NAS and SAN sharing versus availability

Many people use NAS or SAN to share storage in their data centers. This has been pushed by the computer storage industry for many years. However, sharing does pose some architectural issues which lead to availability problems. The design of most computer/storage interfaces is built around the premise that the computer owns the storage and that the connection to storage is reliable. This is reflected in the protocols used in SANs, such as SCSI. NAS designs did take into account the unreliable nature of networks, but didn't do much on the sharing side. After all, the whole idea behind NAS or SAN is to share, right?

When we design products like Sun Cluster, we take a very data-centric view of the availability problem. We begin by ensuring that the data is only accessible by nodes which are part of the cluster. We do not want to share the data with just any node. We accomplish this for SANs and DAS by using SCSI reservations and failfast drivers. Only those nodes which are part of the cluster can access the data. If a node tries to access the data, but is not allowed because it doesn't hold the reservation, then the failfast driver will panic the node. This allows the cluster to control access to the data in a coordinated manner.

Architecturally, this concept of restricted access is at odds with the desire to share. So when you build a cluster using NAS or SAN, you must take extra precautions to ensure that only those nodes which should access the data can access the data. You can think of this as a form of security, implemented at the node level.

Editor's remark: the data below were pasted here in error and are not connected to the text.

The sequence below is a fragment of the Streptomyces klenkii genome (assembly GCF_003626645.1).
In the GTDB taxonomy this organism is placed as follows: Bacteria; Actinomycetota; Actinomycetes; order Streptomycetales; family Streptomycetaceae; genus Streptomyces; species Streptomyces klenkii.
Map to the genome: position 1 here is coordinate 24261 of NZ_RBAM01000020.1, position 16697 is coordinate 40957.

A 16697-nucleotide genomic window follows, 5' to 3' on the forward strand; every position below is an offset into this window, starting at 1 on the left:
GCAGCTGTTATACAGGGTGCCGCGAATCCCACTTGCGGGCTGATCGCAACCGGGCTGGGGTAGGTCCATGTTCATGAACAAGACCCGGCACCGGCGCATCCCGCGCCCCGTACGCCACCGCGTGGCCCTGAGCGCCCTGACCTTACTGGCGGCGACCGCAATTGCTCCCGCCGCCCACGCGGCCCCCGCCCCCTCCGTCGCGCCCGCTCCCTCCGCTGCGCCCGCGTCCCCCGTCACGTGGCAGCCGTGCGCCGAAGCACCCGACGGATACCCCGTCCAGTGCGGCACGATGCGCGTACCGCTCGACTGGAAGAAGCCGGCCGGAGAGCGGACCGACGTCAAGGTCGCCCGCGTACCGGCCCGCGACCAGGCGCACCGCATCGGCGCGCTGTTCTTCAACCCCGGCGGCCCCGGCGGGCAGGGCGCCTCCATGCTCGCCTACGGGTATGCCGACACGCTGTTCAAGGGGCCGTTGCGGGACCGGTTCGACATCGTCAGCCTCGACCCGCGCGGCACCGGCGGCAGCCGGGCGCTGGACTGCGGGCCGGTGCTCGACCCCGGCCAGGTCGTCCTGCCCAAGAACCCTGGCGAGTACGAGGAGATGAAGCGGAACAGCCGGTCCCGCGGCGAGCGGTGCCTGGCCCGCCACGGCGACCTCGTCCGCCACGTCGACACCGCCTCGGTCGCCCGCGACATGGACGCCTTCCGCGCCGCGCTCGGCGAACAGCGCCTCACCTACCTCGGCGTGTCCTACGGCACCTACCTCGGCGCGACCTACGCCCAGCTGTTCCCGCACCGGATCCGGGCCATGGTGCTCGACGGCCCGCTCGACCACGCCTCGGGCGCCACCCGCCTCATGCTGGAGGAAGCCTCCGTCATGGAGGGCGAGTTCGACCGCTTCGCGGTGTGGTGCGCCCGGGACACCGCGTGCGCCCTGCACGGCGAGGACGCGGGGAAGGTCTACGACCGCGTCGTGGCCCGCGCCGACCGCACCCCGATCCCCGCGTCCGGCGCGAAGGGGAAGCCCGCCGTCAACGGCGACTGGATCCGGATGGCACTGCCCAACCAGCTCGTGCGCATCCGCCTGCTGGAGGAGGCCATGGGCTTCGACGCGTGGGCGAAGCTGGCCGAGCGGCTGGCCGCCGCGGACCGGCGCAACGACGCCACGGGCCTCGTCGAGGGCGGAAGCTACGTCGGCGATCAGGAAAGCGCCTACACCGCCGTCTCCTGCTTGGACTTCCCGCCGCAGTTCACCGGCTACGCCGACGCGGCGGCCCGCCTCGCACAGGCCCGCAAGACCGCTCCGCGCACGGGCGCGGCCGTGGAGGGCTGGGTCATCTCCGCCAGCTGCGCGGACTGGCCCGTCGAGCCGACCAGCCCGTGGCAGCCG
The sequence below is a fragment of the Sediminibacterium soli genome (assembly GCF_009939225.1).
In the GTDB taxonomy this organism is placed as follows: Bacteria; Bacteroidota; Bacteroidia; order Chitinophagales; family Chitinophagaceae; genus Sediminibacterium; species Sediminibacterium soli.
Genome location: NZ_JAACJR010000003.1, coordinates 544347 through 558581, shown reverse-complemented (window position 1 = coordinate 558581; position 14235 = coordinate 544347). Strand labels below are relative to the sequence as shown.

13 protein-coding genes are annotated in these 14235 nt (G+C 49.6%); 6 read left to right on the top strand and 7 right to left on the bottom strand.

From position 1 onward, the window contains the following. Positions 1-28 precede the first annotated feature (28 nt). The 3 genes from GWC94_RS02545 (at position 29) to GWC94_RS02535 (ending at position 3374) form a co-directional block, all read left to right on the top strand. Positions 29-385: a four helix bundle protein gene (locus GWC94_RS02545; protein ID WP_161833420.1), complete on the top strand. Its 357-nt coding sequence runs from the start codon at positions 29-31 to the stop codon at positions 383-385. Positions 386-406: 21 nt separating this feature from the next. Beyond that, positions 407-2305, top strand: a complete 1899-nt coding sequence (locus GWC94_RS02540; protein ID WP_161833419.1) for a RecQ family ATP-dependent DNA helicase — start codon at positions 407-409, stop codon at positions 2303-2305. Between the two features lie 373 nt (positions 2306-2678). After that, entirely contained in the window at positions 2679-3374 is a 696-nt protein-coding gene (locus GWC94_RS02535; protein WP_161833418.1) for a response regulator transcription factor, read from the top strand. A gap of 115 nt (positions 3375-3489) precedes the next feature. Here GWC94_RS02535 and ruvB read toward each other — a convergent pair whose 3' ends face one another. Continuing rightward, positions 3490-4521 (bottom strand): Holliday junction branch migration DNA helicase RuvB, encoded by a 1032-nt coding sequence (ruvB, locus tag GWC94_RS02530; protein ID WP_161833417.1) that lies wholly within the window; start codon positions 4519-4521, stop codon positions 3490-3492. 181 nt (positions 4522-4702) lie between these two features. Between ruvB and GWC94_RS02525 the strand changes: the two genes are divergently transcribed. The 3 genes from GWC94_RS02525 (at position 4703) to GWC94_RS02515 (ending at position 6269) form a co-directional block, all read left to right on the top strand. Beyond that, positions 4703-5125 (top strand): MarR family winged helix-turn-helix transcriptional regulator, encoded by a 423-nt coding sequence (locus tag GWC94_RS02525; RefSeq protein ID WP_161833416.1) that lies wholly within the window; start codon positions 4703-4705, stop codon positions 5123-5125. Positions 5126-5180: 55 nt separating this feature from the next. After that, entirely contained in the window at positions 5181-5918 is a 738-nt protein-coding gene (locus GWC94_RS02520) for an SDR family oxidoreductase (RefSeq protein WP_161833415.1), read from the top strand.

There is a real danger here when you mix different types of nodes on a SAN. For example, different computers running different operating systems. In this case, you cannot expect the nodes to have any real knowledge of the other nodes and their data access policies. For example, a SuSE node may not know anything about a Solaris node's data access policy. In this case, it is critical that the sharing policy can be enforced and is properly enforced. Unfortunately, this enforcement today is done largely by hand. Thus it is susceptible to human error -- the most difficult error to overcome.

We have seen such errors cause significant downtime. If you corrupt data, recovery time can be very long. Data integrity is a very high risk, so you should be extra careful when designing such systems. Often there is little that can be done physically, especially if you are using some sort of storage consolidation scheme. You will need to take special care to ensure that the sharing policies are enforced: NFS shares, SAN fabric configuration, etc. You will also need to make sure that change control mechanisms are in place to help prevent human error from being introduced later.

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